Most parents try to provide positive support to their children who participate in sports. They attend games and cheer whether their child’s team wins or loses. But sometimes parents can get overzealous in their desire to see a player score. Sports commissions have conducted surveys and found many children have been called names, yelled at, or insulted while playing sports.
One study revealed that 17 percent of kids in sports have been hit, kicked, or slapped; 21 percent have been pressured to play with an injury; and 8 percent have been encouraged to intentionally harm an opponent. For overzealous parents, the outcome of the game is the main focus, rather than allowing their young athlete to have fun.
There were zealots at the time of Christ who were fanatical opponents of Roman rule in Palestine. One such man, named Simon the Zealot, was a disciple of Jesus. He was apparently a member of a nationalistic Jewish sect that was determined to break foreign domination at any cost. These resistance fighters and assassins were nicknamed “dagger men.”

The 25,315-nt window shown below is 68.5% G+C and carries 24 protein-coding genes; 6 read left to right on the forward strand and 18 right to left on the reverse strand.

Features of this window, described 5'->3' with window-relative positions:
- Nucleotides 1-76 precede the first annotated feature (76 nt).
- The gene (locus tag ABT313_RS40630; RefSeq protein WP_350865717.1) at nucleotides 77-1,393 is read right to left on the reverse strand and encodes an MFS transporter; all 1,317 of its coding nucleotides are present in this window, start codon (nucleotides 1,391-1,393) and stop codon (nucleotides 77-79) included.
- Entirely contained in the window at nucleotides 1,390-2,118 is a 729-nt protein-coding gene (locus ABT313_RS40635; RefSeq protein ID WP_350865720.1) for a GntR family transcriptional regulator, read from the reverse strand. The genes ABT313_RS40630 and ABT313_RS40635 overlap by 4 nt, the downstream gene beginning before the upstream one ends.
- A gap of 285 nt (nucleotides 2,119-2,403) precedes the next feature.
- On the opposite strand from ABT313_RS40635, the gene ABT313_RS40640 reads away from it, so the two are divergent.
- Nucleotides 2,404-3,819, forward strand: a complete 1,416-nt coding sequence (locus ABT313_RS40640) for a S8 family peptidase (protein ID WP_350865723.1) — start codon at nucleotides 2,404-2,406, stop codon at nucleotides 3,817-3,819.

Something happened to Simon when he met Jesus. His misdirected and abusive zeal changed. His heart was no longer filled with a hatred for Rome but with a love for God. Though little is known of him, tradition says he was a missionary in North Africa and died as a martyr in Palestine under the rule of Domitian.
It is not wrong to be zealous. When we give our lives to Jesus, it doesn’t mean we should be listless and apathetic. Paul wrote about Jesus “who gave Himself for us, that He might redeem us from every lawless deed and purify for Himself His own special people, zealous for good works” (Titus 2:14, emphasis added).
Zeal can be misdirected. But when we abide in Christ and let His enthusiastic efforts shine through us, we will be greatly rewarded by bearing much fruit (John 15:5).
Precious Lord, guide my enthusiasm and may my passion today be to uplift Jesus in my life.
For Further Study: Proverbs 19:2; Romans 10:2; Revelation 3:19